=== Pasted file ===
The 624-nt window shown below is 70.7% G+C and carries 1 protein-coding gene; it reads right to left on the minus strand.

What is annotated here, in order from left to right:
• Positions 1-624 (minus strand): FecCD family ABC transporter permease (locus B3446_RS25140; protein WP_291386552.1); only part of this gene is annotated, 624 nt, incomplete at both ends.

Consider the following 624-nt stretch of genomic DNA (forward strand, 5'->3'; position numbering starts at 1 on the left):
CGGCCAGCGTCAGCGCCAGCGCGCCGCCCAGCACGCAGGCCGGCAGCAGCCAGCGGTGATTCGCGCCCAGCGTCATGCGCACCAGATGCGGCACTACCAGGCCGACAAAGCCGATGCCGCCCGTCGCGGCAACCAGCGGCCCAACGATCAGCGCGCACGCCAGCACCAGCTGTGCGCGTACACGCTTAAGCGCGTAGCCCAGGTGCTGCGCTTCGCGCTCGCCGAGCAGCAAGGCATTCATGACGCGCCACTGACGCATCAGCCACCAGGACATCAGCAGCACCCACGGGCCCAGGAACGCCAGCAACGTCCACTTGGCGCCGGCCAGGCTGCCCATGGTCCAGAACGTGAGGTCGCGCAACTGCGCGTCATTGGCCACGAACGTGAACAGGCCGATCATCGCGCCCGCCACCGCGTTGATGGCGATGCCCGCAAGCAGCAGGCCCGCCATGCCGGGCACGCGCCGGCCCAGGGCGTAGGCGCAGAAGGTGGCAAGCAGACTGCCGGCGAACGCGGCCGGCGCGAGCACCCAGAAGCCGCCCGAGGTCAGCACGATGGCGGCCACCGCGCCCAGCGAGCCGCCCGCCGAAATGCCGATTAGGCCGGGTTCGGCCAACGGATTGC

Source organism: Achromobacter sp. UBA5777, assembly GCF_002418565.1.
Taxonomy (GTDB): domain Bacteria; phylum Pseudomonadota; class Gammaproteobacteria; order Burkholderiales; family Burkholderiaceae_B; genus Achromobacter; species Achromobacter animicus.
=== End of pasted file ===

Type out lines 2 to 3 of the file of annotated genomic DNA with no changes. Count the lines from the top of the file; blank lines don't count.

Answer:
What is annotated here, in order from left to right:
• Positions 1-624 (minus strand): FecCD family ABC transporter permease (locus B3446_RS25140; protein WP_291386552.1); only part of this gene is annotated, 624 nt, incomplete at both ends.